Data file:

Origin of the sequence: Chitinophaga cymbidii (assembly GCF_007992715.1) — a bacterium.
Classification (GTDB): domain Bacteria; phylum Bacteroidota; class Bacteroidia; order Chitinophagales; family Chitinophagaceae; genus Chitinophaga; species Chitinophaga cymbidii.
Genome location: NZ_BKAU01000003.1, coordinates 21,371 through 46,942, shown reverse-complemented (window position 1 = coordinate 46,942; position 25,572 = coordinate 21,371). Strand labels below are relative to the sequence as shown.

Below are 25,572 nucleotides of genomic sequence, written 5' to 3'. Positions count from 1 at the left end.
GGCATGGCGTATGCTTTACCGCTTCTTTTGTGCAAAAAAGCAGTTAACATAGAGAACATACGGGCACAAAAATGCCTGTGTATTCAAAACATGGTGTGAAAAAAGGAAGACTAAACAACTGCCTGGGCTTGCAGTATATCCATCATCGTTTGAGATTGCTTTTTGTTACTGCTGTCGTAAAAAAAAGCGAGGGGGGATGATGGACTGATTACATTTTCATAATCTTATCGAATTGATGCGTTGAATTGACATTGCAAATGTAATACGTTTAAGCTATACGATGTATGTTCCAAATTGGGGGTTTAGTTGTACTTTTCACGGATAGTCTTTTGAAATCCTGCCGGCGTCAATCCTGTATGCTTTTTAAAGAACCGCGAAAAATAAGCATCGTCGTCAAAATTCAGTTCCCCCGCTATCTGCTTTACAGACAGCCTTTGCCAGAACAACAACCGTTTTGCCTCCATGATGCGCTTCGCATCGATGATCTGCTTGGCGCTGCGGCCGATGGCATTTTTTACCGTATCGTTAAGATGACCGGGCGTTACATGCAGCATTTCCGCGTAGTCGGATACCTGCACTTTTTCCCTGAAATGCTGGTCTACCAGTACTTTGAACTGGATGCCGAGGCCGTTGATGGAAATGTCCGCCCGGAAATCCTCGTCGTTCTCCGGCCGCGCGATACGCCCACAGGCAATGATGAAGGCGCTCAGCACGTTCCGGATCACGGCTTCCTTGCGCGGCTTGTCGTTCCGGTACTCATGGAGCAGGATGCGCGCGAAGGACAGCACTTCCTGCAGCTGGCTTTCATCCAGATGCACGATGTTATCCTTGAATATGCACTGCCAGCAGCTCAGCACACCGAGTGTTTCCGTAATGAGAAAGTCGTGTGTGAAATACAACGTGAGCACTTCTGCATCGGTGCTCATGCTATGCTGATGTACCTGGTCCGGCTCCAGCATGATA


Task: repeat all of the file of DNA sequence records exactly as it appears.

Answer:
Origin of the sequence: Chitinophaga cymbidii (assembly GCF_007992715.1) — a bacterium.
Classification (GTDB): domain Bacteria; phylum Bacteroidota; class Bacteroidia; order Chitinophagales; family Chitinophagaceae; genus Chitinophaga; species Chitinophaga cymbidii.
Genome location: NZ_BKAU01000003.1, coordinates 21,371 through 46,942, shown reverse-complemented (window position 1 = coordinate 46,942; position 25,572 = coordinate 21,371). Strand labels below are relative to the sequence as shown.

Below are 25,572 nucleotides of genomic sequence, written 5' to 3'. Positions count from 1 at the left end.
GGCATGGCGTATGCTTTACCGCTTCTTTTGTGCAAAAAAGCAGTTAACATAGAGAACATACGGGCACAAAAATGCCTGTGTATTCAAAACATGGTGTGAAAAAAGGAAGACTAAACAACTGCCTGGGCTTGCAGTATATCCATCATCGTTTGAGATTGCTTTTTGTTACTGCTGTCGTAAAAAAAAGCGAGGGGGGATGATGGACTGATTACATTTTCATAATCTTATCGAATTGATGCGTTGAATTGACATTGCAAATGTAATACGTTTAAGCTATACGATGTATGTTCCAAATTGGGGGTTTAGTTGTACTTTTCACGGATAGTCTTTTGAAATCCTGCCGGCGTCAATCCTGTATGCTTTTTAAAGAACCGCGAAAAATAAGCATCGTCGTCAAAATTCAGTTCCCCCGCTATCTGCTTTACAGACAGCCTTTGCCAGAACAACAACCGTTTTGCCTCCATGATGCGCTTCGCATCGATGATCTGCTTGGCGCTGCGGCCGATGGCATTTTTTACCGTATCGTTAAGATGACCGGGCGTTACATGCAGCATTTCCGCGTAGTCGGATACCTGCACTTTTTCCCTGAAATGCTGGTCTACCAGTACTTTGAACTGGATGCCGAGGCCGTTGATGGAAATGTCCGCCCGGAAATCCTCGTCGTTCTCCGGCCGCGCGATACGCCCACAGGCAATGATGAAGGCGCTCAGCACGTTCCGGATCACGGCTTCCTTGCGCGGCTTGTCGTTCCGGTACTCATGGAGCAGGATGCGCGCGAAGGACAGCACTTCCTGCAGCTGGCTTTCATCCAGATGCACGATGTTATCCTTGAATATGCACTGCCAGCAGCTCAGCACACCGAGTGTTTCCGTAATGAGAAAGTCGTGTGTGAAATACAACGTGAGCACTTCTGCATCGGTGCTCATGCTATGCTGATGTACCTGGTCCGGCTCCAGCATGATA